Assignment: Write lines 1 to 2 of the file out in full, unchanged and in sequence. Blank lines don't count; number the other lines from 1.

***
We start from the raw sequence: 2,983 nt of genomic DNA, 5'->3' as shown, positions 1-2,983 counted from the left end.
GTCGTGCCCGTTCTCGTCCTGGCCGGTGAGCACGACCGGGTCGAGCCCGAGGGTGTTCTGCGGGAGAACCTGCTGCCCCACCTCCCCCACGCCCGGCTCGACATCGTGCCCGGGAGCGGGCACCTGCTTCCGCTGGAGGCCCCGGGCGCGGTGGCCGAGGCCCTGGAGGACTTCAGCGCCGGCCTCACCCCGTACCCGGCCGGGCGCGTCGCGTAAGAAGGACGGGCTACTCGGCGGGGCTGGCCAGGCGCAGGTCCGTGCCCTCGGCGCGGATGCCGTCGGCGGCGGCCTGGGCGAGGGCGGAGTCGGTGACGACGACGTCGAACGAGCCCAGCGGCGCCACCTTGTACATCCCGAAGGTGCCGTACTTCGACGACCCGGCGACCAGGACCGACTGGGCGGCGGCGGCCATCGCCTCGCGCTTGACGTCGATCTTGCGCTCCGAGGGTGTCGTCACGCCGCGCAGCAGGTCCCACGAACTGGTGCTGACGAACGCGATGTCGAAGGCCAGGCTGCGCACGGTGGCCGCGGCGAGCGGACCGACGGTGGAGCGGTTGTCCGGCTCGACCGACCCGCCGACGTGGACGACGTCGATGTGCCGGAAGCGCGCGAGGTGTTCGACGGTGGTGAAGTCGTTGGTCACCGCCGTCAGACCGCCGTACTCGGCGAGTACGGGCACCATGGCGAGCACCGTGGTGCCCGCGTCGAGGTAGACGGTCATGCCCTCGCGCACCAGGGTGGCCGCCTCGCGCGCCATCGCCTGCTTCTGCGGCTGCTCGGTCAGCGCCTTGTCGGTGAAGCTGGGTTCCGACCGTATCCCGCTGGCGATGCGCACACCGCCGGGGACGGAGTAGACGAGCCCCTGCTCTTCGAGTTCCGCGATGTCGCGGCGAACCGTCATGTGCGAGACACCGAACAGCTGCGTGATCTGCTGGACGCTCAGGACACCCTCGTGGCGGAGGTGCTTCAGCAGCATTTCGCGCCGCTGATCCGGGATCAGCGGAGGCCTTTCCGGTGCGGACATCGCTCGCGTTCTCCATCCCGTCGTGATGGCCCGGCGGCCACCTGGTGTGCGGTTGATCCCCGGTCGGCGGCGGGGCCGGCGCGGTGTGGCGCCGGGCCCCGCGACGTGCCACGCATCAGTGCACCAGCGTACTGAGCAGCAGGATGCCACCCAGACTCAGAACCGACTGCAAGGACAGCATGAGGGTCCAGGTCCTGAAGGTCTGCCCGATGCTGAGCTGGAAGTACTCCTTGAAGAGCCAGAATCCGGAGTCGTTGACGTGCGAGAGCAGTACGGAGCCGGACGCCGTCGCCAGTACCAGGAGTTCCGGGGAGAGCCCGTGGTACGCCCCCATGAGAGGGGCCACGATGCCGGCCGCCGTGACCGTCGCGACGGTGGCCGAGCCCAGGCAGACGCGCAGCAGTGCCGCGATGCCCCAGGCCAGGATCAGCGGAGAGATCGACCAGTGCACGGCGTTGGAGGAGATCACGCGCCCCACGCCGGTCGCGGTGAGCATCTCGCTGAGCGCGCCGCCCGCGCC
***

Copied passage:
We start from the raw sequence: 2,983 nt of genomic DNA, 5'->3' as shown, positions 1-2,983 counted from the left end.
GTCGTGCCCGTTCTCGTCCTGGCCGGTGAGCACGACCGGGTCGAGCCCGAGGGTGTTCTGCGGGAGAACCTGCTGCCCCACCTCCCCCACGCCCGGCTCGACATCGTGCCCGGGAGCGGGCACCTGCTTCCGCTGGAGGCCCCGGGCGCGGTGGCCGAGGCCCTGGAGGACTTCAGCGCCGGCCTCACCCCGTACCCGGCCGGGCGCGTCGCGTAAGAAGGACGGGCTACTCGGCGGGGCTGGCCAGGCGCAGGTCCGTGCCCTCGGCGCGGATGCCGTCGGCGGCGGCCTGGGCGAGGGCGGAGTCGGTGACGACGACGTCGAACGAGCCCAGCGGCGCCACCTTGTACATCCCGAAGGTGCCGTACTTCGACGACCCGGCGACCAGGACCGACTGGGCGGCGGCGGCCATCGCCTCGCGCTTGACGTCGATCTTGCGCTCCGAGGGTGTCGTCACGCCGCGCAGCAGGTCCCACGAACTGGTGCTGACGAACGCGATGTCGAAGGCCAGGCTGCGCACGGTGGCCGCGGCGAGCGGACCGACGGTGGAGCGGTTGTCCGGCTCGACCGACCCGCCGACGTGGACGACGTCGATGTGCCGGAAGCGCGCGAGGTGTTCGACGGTGGTGAAGTCGTTGGTCACCGCCGTCAGACCGCCGTACTCGGCGAGTACGGGCACCATGGCGAGCACCGTGGTGCCCGCGTCGAGGTAGACGGTCATGCCCTCGCGCACCAGGGTGGCCGCCTCGCGCGCCATCGCCTGCTTCTGCGGCTGCTCGGTCAGCGCCTTGTCGGTGAAGCTGGGTTCCGACCGTATCCCGCTGGCGATGCGCACACCGCCGGGGACGGAGTAGACGAGCCCCTGCTCTTCGAGTTCCGCGATGTCGCGGCGAACCGTCATGTGCGAGACACCGAACAGCTGCGTGATCTGCTGGACGCTCAGGACACCCTCGTGGCGGAGGTGCTTCAGCAGCATTTCGCGCCGCTGATCCGGGATCAGCGGAGGCCTTTCCGGTGCGGACATCGCTCGCGTTCTCCATCCCGTCGTGATGGCCCGGCGGCCACCTGGTGTGCGGTTGATCCCCGGTCGGCGGCGGGGCCGGCGCGGTGTGGCGCCGGGCCCCGCGACGTGCCACGCATCAGTGCACCAGCGTACTGAGCAGCAGGATGCCACCCAGACTCAGAACCGACTGCAAGGACAGCATGAGGGTCCAGGTCCTGAAGGTCTGCCCGATGCTGAGCTGGAAGTACTCCTTGAAGAGCCAGAATCCGGAGTCGTTGACGTGCGAGAGCAGTACGGAGCCGGACGCCGTCGCCAGTACCAGGAGTTCCGGGGAGAGCCCGTGGTACGCCCCCATGAGAGGGGCCACGATGCCGGCCGCCGTGACCGTCGCGACGGTGGCCGAGCCCAGGCAGACGCGCAGCAGTGCCGCGATGCCCCAGGCCAGGATCAGCGGAGAGATCGACCAGTGCACGGCGTTGGAGGAGATCACGCGCCCCACGCCGGTCGCGGTGAGCATCTCGCTGAGCGCGCCGCCCGCGCC